This is such a surreal experience, isn’t it? As a member of JCC Chicago’s Early Childhood Social Services team, one of my primary roles is to support parents with brand new babies, toddlers and preschoolers through the various challenges that arise in family life.
Last week in my JNew to Two (Or More) virtual moms’ group, we discussed coping with the reality of being sequestered at home together, along with the people we love most… who also tend to drive us the craziest. After groups like these, I like to send thoughtful summary emails after our time together and include useful handouts, inspiring quotes, and other resources that I think would be pertinent to our conversations. Yet when I sat down to do so, I found that I was paralyzed. I had flagged different posts and articles, looked through some of my favorite books, and tried to distill down some words of wisdom to share… but truthfully, it was all just a blur, a jumbled mess of threads to untangle.
This particular group had a lot to say about their toddlers and their uncanny knack for pushing our limits, in even the best of circumstances. As I thought about my own psychological state over the past few weeks, I began to appreciate and empathize with the depth and breadth of a toddler’s emotionality – the ongoing tension between unbridled joy and utter despair they feel daily that can lead to total collapse (a.k.a. tantrums.) It’s all just so… PRESENT, right? Like many of you, I’m sure, I’ve found myself losing my patience (and my cool) at the drop of a hat, feeling a dizzying array of emotions that come and go with lightning-quick speed. Yup, I see you, little people! I, too, have had the urge to throw myself on the floor, screaming and crying and thrashing my arms and legs about. Thankfully, it hasn’t quite gotten that far yet…
As I started to share my thoughts with my husband, I realized that although I am physically safe, healthy and well prepared (thankfully), I am definitely NOT okay. Like those toddlers, I am having some very strong feelings of anger and loss – around the blurring of the boundaries between my personal and professional identities, the overall sense of stability that I take for granted each day, and especially the fact that I’m finding it difficult to relate to and have fun with my children at their current ages of 9 ½ and 7. I’m a self-proclaimed “little kid” person that is suddenly now a “big kid” mom, and I’m sad. I’m grieving the fact that they aren’t little anymore, a time that I experienced them as being more playful and easier to please.
I share all of this as an authentic look into my own experience as a working parent trying to navigate this strange new world, and the guilt that I’m feeling throughout each day about not being ENOUGH. Not being patient and loving enough with my kids or my partner. Not being organized and efficient enough to do my job while also providing an enriching educational environment for my children, cooking healthy meals, keeping my home clean, and oh – let’s not forget, savoring these precious moments together. Most of all, not being compassionate enough with myself to sit right where I’m at – in the uncomfortable abyss of disorientation – and honor my own experience as valid, important, and most of all… survivable.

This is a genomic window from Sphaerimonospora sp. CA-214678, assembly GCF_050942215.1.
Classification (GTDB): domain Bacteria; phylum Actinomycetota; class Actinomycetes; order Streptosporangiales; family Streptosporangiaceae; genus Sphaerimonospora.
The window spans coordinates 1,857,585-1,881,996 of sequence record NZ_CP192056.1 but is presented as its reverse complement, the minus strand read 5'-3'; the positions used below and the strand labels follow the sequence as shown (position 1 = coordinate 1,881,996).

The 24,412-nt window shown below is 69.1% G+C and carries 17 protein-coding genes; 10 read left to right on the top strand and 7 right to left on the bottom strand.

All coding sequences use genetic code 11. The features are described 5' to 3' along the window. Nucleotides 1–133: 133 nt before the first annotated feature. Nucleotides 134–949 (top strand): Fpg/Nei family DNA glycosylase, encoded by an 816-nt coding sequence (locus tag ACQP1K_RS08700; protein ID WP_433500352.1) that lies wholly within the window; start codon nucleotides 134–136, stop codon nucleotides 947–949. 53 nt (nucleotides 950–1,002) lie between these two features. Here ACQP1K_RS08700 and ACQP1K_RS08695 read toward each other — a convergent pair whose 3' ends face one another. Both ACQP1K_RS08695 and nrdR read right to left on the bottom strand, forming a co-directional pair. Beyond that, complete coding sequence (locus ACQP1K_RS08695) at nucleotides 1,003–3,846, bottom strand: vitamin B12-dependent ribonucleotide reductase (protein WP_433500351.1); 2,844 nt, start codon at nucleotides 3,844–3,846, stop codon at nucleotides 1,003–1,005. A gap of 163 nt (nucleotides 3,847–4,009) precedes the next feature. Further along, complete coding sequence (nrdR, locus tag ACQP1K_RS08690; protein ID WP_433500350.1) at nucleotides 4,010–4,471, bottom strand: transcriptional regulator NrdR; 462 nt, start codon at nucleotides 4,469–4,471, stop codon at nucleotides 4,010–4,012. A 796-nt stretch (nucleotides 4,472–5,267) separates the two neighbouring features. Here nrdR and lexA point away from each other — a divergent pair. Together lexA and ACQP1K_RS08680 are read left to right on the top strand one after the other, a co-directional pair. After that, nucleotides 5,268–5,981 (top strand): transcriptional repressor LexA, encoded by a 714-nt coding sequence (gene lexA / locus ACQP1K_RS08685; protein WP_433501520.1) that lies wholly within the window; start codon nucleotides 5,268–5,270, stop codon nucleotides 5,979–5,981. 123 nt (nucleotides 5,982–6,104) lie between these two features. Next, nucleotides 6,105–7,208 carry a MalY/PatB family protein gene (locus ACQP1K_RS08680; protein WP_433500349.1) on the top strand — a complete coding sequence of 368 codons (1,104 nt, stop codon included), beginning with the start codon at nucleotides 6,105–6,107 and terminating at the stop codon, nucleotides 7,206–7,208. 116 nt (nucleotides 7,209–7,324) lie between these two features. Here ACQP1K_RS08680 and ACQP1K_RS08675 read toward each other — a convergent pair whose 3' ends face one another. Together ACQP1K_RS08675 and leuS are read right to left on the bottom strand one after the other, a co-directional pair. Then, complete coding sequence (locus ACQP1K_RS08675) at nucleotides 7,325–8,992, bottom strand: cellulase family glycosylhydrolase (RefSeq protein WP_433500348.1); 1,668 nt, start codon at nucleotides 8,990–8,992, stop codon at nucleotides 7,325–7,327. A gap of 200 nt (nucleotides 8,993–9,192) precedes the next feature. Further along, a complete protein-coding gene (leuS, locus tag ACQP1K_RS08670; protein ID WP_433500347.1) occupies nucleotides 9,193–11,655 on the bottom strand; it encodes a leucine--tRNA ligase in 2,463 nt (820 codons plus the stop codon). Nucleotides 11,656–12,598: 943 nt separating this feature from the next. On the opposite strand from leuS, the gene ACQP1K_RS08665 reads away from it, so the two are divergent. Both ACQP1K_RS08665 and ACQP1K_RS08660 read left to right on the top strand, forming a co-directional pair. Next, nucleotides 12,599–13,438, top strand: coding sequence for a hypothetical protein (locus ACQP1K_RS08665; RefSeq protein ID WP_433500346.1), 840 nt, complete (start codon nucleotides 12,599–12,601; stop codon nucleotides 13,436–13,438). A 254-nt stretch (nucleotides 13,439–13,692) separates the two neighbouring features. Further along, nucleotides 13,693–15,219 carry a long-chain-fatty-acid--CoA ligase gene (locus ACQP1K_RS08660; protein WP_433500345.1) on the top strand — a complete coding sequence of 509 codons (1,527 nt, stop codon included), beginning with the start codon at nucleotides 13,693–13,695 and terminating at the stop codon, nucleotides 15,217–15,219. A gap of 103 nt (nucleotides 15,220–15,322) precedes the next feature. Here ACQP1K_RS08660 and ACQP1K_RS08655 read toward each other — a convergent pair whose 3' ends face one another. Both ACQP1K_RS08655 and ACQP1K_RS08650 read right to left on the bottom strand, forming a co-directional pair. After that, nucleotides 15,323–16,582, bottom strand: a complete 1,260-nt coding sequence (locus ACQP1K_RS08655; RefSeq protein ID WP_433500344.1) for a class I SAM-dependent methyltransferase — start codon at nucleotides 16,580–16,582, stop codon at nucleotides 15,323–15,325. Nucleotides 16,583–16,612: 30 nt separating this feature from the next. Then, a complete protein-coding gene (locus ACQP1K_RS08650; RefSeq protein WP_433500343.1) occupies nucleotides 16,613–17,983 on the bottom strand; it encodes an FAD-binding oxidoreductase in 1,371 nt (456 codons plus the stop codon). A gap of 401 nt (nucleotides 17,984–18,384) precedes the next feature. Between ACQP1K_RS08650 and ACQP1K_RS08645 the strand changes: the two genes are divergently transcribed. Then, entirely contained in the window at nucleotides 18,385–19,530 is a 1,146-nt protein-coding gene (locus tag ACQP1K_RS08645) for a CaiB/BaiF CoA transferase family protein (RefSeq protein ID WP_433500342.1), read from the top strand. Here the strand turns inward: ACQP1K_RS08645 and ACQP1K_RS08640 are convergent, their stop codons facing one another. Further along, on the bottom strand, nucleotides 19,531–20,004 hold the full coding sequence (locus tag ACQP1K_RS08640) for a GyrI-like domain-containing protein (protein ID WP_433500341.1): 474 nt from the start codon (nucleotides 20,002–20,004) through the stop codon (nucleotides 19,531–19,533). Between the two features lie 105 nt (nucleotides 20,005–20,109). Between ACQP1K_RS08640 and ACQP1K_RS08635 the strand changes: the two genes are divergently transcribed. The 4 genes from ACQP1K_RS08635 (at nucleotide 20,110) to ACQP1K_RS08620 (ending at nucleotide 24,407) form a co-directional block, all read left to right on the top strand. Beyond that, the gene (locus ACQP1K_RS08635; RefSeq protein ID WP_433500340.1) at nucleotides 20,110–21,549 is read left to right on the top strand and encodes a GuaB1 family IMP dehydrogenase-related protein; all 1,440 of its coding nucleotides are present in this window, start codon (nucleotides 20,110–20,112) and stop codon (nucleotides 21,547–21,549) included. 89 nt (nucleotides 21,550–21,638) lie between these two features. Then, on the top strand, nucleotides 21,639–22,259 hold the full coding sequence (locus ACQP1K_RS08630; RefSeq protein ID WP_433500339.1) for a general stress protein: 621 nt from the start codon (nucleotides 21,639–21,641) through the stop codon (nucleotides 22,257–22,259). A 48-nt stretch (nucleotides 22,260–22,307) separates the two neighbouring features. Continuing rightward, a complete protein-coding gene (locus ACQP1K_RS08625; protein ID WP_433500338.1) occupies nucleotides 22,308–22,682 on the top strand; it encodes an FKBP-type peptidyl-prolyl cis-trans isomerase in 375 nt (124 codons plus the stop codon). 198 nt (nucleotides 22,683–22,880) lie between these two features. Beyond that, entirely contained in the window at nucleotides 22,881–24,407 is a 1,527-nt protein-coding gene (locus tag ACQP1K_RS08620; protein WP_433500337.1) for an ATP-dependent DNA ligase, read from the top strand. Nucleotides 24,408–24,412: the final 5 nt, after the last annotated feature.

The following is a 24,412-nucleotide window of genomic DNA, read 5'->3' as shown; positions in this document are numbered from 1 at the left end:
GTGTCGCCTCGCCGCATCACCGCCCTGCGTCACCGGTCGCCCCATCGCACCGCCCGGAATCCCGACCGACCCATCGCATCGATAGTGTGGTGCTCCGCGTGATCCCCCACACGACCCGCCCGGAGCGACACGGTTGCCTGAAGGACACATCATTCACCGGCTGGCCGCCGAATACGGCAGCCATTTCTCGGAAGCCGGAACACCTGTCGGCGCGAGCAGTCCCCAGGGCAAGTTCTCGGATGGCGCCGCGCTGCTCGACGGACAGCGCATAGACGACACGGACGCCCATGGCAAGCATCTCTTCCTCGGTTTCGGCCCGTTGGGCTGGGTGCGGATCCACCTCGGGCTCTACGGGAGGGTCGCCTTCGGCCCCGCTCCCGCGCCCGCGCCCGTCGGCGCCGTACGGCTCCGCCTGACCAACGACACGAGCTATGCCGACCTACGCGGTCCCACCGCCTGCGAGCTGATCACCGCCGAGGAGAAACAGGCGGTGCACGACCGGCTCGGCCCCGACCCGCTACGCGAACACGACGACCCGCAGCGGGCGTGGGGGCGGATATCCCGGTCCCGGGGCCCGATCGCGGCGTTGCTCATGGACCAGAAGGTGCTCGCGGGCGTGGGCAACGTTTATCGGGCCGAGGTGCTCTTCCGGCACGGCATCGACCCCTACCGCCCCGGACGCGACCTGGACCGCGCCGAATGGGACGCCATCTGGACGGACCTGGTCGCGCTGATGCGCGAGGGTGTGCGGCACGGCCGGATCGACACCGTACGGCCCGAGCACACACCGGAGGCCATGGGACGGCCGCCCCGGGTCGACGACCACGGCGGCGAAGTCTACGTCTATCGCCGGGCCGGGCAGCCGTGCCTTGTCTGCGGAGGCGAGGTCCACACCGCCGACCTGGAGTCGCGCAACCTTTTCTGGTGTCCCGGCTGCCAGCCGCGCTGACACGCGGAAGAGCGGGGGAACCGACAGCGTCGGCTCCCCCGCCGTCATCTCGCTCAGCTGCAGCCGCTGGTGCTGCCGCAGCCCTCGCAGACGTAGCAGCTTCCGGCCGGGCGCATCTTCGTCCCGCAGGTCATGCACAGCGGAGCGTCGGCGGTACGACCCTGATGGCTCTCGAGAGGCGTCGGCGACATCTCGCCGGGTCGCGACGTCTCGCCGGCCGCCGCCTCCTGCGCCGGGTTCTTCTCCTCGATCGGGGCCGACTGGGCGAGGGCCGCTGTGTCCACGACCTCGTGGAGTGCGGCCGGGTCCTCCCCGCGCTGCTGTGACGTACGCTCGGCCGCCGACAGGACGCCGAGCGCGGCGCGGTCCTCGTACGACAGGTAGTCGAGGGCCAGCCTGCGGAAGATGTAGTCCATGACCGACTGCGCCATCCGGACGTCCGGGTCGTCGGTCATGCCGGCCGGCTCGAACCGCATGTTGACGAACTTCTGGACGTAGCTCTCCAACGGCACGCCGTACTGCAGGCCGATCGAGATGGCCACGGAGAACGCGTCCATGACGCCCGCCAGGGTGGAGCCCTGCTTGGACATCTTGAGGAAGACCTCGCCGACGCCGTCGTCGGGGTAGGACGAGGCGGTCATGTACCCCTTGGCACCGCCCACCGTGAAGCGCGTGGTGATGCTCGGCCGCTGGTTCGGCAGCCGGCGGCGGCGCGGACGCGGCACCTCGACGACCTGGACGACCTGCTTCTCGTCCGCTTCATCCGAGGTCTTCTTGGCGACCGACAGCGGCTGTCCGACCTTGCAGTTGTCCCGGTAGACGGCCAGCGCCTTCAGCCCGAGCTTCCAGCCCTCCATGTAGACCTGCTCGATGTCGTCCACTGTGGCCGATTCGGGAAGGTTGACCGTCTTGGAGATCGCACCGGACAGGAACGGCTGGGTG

Our beloved Mr. Rogers once proposed that: “Anything that’s human is mentionable, and anything that is mentionable can be more manageable. When we can talk about our feelings, they become less overwhelming, less upsetting, and less scary.” So, for now, I’m trying to identify, acknowledge, talk about and just be with my feelings, messy as they may be. I am giving myself some grace and trying to remember that none of us has ever experienced anything like this. As much as I miss my boys as their baby selves, I can’t really begin to fathom how hard this must be for all those parents with newborns out there – be it their first, second, or fifth child – who are trying to adjust to a “new normal” that simply is Just. Not. Normal. I so admire the ways in which my group participants (and so many others of you) are moving through the process, letting themselves show their vulnerability while also sharing their courage, strength, and grit.
Not surprisingly, my work with families frequently brings me face to face with my own strengths and shortcomings as a parent, providing a mirror that – while not always welcome at first – inevitably leads me to deeper self-understanding, insight, and awareness. It’s been challenging to keep myself grounded and remember to take things one step at a time, one day at a time. In many of the things I’ve read recently, the authors noted that giving to and supporting others can be a powerful coping strategy in times of distress, as can building a regular practice of gratitude. So, in this moment, I acknowledge all of the parents out there with whom I have the privilege to work each day, and especially the moms in my virtual group. Thank you, for helping me feel more whole in this time of fragmentation and reminding me that each of us is on our own journey of “becoming” – as parents, as professionals, and moreover, as human beings.
- Jen Streicher, LCSW, JCC Chicago Early Childhood Social Worker